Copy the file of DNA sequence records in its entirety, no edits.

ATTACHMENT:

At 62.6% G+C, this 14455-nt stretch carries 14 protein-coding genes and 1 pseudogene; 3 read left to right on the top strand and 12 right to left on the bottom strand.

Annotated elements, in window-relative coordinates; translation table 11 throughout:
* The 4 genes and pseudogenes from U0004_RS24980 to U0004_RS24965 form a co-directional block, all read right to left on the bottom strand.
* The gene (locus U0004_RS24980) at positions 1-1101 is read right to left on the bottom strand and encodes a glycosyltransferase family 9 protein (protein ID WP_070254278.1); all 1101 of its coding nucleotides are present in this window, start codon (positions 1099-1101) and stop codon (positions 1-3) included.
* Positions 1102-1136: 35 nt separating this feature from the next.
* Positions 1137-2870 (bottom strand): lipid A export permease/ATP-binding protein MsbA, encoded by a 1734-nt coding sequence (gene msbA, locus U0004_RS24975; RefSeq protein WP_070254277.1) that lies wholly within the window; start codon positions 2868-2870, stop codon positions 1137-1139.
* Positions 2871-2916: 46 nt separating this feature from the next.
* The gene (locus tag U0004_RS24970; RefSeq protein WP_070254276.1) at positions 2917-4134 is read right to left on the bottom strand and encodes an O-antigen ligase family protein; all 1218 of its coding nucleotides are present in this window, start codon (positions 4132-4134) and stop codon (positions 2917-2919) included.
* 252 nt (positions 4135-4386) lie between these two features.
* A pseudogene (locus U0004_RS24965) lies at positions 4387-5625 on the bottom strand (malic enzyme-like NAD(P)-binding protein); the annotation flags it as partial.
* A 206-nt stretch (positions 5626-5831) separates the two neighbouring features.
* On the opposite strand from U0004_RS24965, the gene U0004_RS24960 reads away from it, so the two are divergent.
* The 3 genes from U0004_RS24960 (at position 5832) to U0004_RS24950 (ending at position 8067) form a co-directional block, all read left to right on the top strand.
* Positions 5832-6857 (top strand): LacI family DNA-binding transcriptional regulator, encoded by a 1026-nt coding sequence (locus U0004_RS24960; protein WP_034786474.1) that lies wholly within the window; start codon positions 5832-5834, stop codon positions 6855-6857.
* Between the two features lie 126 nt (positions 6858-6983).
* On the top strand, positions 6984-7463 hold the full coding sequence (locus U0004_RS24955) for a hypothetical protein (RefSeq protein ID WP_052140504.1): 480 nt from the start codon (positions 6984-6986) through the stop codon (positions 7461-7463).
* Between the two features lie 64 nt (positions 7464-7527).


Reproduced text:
At 62.6% G+C, this 14455-nt stretch carries 14 protein-coding genes and 1 pseudogene; 3 read left to right on the top strand and 12 right to left on the bottom strand.

Annotated elements, in window-relative coordinates; translation table 11 throughout:
* The 4 genes and pseudogenes from U0004_RS24980 to U0004_RS24965 form a co-directional block, all read right to left on the bottom strand.
* The gene (locus U0004_RS24980) at positions 1-1101 is read right to left on the bottom strand and encodes a glycosyltransferase family 9 protein (protein ID WP_070254278.1); all 1101 of its coding nucleotides are present in this window, start codon (positions 1099-1101) and stop codon (positions 1-3) included.
* Positions 1102-1136: 35 nt separating this feature from the next.
* Positions 1137-2870 (bottom strand): lipid A export permease/ATP-binding protein MsbA, encoded by a 1734-nt coding sequence (gene msbA, locus U0004_RS24975; RefSeq protein WP_070254277.1) that lies wholly within the window; start codon positions 2868-2870, stop codon positions 1137-1139.
* Positions 2871-2916: 46 nt separating this feature from the next.
* The gene (locus tag U0004_RS24970; RefSeq protein WP_070254276.1) at positions 2917-4134 is read right to left on the bottom strand and encodes an O-antigen ligase family protein; all 1218 of its coding nucleotides are present in this window, start codon (positions 4132-4134) and stop codon (positions 2917-2919) included.
* 252 nt (positions 4135-4386) lie between these two features.
* A pseudogene (locus U0004_RS24965) lies at positions 4387-5625 on the bottom strand (malic enzyme-like NAD(P)-binding protein); the annotation flags it as partial.
* A 206-nt stretch (positions 5626-5831) separates the two neighbouring features.
* On the opposite strand from U0004_RS24965, the gene U0004_RS24960 reads away from it, so the two are divergent.
* The 3 genes from U0004_RS24960 (at position 5832) to U0004_RS24950 (ending at position 8067) form a co-directional block, all read left to right on the top strand.
* Positions 5832-6857 (top strand): LacI family DNA-binding transcriptional regulator, encoded by a 1026-nt coding sequence (locus U0004_RS24960; protein WP_034786474.1) that lies wholly within the window; start codon positions 5832-5834, stop codon positions 6855-6857.
* Between the two features lie 126 nt (positions 6858-6983).
* On the top strand, positions 6984-7463 hold the full coding sequence (locus U0004_RS24955) for a hypothetical protein (RefSeq protein ID WP_052140504.1): 480 nt from the start codon (positions 6984-6986) through the stop codon (positions 7461-7463).
* Between the two features lie 64 nt (positions 7464-7527).